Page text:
Controlling an underwater ROV via tether

Hi all,

long story short... I have a ROV I built a few years ago. Its controlled by a cat5 tether and a simple system of relays for forward - off - reverse of each axis of movement. A camera sends video over a pair of wires in the cat5 cable via video baluns. A compass sits in the field of view of the camera for simple heading information.

I want to upgrade my entire setup. im going to switch to 3 brushless thrusters with motor controllers that can be controlled via PWM. I also want to add a magnetic compass sensor and depth sensor.

My problem comes to HOW to control all of this. Im not a programmer but seen many projects using the arduino platform that use motor controllers, servos, compasss ect, and have seen sample codes.

So my question, is how would i control this from the surface?

I assume i need to have an ardunio on board to collect data from sensors, move the servos for the pan/tilt on the camera, and control the motors. What would be the best way to control this at the surface and output the data?

i would only need to see heading and depth on one of those small 24 character LCDs.


Take a look at this site - for one, it has a great solution for the "tether problem":

I would go for an on-board power source augmented by surface power; you may choose batteries on-board for the control electronics and/or servos, and surface power for the thrusters, or a combination of the two.

As far as communication, in theory you could use ethernet for everything (audio, video, data and control). You could also keep things as-is for the video, and perhaps use "proper" RS-232 (at +/- 12V levels) or RS-485 for telemetry and control.

It sounds like an ambitious project, and something I have often thought about trying (got so far as starting to build a thruster; right now I have a few Harbor Freight bilge pumps waiting for a day when I do get roundtoit).

Good luck!


To start you would probably want 2 Arduinos... One on the rover as the controller and one as the remote control.

You would then communicate to the rover with some sort of data protocol, probably a minimum of 2 wires, ground and data.

What is the length of the CAT5 tether and how many wires are available for you to use for control? I am assuming 4 (2 pairs) since the video uses 2 pairs?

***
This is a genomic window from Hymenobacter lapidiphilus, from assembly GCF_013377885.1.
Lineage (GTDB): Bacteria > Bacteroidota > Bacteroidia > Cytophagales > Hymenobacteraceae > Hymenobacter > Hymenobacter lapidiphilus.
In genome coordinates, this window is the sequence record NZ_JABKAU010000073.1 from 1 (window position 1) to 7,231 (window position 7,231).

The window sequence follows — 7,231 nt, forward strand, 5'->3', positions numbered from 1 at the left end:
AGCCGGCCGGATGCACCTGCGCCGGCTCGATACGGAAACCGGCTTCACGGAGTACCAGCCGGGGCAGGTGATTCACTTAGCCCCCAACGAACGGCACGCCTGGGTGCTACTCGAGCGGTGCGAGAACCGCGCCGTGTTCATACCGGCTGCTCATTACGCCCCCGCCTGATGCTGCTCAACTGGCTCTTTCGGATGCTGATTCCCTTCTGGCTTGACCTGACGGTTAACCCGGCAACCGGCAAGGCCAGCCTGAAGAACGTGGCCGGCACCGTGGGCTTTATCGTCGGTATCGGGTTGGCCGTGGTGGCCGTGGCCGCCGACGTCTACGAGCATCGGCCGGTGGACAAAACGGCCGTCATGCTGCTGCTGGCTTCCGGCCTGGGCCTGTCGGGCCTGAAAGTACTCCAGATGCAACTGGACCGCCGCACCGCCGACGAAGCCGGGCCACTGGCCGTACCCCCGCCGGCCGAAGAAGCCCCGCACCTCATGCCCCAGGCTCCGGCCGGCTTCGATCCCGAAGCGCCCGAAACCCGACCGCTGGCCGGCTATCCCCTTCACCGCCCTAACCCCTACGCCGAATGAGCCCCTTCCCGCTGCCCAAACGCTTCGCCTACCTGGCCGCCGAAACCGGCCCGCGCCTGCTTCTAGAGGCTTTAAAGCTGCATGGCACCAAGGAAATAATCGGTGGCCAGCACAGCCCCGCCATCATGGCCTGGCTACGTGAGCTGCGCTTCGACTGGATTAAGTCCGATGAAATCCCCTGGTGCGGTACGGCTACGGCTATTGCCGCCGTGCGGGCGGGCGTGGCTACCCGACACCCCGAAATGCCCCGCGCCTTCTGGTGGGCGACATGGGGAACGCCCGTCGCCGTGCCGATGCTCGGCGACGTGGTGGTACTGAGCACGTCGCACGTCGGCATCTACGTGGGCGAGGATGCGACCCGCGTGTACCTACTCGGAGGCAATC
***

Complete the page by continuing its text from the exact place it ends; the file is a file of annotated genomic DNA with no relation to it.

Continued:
You should be able to do every thing over the existing cat5 wire, even possibly using four of the wires for 10base-t communication, and the other four for power backup/battery charging. If the communication is ethernet based, you could use a web page for the the user GUI, and even have the possibility of operating the unit from starbucks while having a cup of coffee. Lot of possibilities. :slight_smile:


Thanks for the page, that eddy current clutch he uses is a pretty neat way of handling water weed getting stuck in the thruster. No stalled motor, no burnout.

ok, what am i going to need to start?

I know im going to need an arduino. ( noob arduino question, can you stack multiple shields? )

i need to control this from the surface, if i do and arduino to arduino connection how to i link the two?

if i do an ardunio to laptop connection how do i like the two? could i use USB to cat5 converters on each end and use software like roborealm?

would it be better to use arduino + ethernet shield on the ROV, with an IP camera hooked up to a wired router on the ROV, which is connected to the surface?

how would you do it, and what hardware would you use?

PS. ive said before im not a programmer, but im willing to learn, and spend the time/money on the hardware!


You might look at using an ethernet hub in the rov so an arduino/ethernet shield and IP cam can be connected to it along with a pc on the surface. The basic hubs are inexpensive nowdays.

Something I want to point out is that the author of the website (at the link I posted previously) has done quite a lot of the "heavy lifting" in the homebrew ROV arena, and he has developed some nice (and generally easy to implement) solutions to common problems that homebrew ROV builders have faced.

His tether management system is one such development; he has other ideas for all sorts of implements and devices as well - for instance, an interesting method of sealing the tether electrical connections to keep them as watertight as possible, even in the event of the tether's shroud (the outer sheath of the CAT5) rupturing. He has been gracious enough to share this information with the wider homebrew ROV community, which I think is a great service.